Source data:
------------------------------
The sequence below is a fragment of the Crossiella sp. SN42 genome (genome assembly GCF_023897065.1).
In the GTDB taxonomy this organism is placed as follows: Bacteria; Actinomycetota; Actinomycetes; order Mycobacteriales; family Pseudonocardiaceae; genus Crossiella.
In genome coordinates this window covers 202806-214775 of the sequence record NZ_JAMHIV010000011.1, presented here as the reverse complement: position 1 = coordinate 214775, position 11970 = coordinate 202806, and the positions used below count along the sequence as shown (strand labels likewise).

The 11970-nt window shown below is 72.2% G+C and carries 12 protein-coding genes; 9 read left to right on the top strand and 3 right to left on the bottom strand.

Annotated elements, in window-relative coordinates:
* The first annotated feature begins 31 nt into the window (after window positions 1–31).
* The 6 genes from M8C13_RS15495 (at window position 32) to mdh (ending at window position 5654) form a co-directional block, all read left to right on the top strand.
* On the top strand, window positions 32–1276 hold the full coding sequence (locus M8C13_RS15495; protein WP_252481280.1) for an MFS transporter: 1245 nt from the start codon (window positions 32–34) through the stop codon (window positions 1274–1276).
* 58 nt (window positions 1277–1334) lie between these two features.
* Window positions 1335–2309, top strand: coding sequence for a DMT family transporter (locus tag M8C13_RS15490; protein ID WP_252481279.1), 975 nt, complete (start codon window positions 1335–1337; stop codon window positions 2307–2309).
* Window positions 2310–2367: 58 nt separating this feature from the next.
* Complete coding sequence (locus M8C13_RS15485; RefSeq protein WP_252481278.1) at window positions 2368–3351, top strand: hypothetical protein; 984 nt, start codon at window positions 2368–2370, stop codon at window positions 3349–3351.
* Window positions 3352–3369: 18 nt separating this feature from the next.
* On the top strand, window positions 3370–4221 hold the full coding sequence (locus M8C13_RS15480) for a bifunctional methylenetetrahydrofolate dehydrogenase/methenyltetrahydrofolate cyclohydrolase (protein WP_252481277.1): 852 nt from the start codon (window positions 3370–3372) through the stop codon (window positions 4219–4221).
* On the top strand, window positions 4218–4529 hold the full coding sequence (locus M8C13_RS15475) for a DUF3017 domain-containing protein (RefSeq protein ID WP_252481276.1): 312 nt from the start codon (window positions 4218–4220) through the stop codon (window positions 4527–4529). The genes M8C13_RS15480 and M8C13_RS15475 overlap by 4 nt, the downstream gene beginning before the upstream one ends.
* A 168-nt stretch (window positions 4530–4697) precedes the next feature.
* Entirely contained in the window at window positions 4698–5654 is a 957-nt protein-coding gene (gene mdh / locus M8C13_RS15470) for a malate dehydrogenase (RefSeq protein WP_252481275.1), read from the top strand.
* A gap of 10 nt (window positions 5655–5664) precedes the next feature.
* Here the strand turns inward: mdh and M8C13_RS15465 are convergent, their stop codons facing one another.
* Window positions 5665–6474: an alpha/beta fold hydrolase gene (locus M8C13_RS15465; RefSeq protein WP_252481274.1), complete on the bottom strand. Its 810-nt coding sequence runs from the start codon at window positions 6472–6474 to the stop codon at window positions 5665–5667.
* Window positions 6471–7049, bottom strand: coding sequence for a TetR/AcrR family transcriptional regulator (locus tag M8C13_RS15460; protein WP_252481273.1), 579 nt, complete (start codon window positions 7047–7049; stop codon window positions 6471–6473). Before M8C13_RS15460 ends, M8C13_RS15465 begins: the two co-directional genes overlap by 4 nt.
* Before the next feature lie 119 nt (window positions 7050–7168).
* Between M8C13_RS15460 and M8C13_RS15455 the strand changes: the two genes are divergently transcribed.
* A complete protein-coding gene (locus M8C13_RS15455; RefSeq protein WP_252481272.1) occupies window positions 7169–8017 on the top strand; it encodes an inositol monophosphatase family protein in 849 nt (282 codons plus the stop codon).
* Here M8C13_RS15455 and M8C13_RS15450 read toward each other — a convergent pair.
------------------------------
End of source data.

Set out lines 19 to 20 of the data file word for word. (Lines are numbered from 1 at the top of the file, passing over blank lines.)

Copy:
* Here the strand turns inward: mdh and M8C13_RS15465 are convergent, their stop codons facing one another.
* Window positions 5665–6474: an alpha/beta fold hydrolase gene (locus M8C13_RS15465; RefSeq protein WP_252481274.1), complete on the bottom strand. Its 810-nt coding sequence runs from the start codon at window positions 6472–6474 to the stop codon at window positions 5665–5667.